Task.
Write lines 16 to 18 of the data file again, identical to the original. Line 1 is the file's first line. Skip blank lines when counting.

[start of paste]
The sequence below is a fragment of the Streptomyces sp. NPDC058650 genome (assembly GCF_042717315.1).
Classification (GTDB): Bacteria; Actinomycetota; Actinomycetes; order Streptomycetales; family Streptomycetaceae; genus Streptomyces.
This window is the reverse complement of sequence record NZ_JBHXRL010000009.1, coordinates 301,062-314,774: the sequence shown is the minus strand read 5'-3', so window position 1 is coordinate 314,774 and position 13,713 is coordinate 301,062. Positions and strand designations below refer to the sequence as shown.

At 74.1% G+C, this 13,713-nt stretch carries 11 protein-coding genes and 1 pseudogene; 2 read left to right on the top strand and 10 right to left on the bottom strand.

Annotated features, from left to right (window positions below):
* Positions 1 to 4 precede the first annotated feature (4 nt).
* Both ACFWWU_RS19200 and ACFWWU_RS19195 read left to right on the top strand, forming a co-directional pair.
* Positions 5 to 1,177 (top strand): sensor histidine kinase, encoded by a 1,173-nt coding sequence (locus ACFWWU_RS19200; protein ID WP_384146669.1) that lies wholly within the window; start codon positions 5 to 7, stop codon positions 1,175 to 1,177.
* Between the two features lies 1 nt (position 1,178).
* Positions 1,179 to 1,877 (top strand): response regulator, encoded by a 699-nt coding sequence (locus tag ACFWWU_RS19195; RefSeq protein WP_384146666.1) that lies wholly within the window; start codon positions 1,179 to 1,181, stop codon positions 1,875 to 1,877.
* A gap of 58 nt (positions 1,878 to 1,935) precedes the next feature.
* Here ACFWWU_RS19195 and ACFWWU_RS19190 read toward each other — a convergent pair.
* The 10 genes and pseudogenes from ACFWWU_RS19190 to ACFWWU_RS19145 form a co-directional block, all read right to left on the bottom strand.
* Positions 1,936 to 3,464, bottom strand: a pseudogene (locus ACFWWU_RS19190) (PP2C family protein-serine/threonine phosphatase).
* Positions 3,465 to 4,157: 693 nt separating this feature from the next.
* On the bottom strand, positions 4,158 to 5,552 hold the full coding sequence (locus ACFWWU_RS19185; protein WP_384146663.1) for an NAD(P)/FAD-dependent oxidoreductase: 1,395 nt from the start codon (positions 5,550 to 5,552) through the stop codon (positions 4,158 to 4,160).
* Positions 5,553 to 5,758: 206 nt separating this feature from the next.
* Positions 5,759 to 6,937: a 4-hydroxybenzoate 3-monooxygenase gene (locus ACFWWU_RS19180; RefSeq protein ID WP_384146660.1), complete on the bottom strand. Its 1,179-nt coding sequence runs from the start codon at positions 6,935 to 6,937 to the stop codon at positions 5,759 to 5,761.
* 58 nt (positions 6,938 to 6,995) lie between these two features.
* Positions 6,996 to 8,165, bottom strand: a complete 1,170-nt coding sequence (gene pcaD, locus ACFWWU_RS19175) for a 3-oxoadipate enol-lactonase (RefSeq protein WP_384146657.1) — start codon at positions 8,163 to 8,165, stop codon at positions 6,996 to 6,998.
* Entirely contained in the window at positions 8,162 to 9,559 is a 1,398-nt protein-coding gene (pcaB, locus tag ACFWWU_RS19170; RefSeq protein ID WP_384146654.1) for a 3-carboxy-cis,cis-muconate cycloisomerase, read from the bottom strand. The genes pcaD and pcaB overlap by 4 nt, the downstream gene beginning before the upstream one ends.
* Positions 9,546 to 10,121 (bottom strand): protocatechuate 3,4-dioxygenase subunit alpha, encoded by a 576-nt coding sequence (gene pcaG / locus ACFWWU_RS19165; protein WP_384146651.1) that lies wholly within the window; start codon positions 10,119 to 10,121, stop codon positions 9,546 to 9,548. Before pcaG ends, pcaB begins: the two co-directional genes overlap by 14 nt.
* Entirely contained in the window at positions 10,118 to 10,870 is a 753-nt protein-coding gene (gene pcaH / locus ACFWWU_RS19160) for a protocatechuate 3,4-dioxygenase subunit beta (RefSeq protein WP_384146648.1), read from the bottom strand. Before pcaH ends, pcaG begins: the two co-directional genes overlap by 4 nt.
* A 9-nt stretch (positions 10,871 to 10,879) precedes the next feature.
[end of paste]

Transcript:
* On the bottom strand, positions 4,158 to 5,552 hold the full coding sequence (locus ACFWWU_RS19185; protein WP_384146663.1) for an NAD(P)/FAD-dependent oxidoreductase: 1,395 nt from the start codon (positions 5,550 to 5,552) through the stop codon (positions 4,158 to 4,160).
* Positions 5,553 to 5,758: 206 nt separating this feature from the next.
* Positions 5,759 to 6,937: a 4-hydroxybenzoate 3-monooxygenase gene (locus ACFWWU_RS19180; RefSeq protein ID WP_384146660.1), complete on the bottom strand. Its 1,179-nt coding sequence runs from the start codon at positions 6,935 to 6,937 to the stop codon at positions 5,759 to 5,761.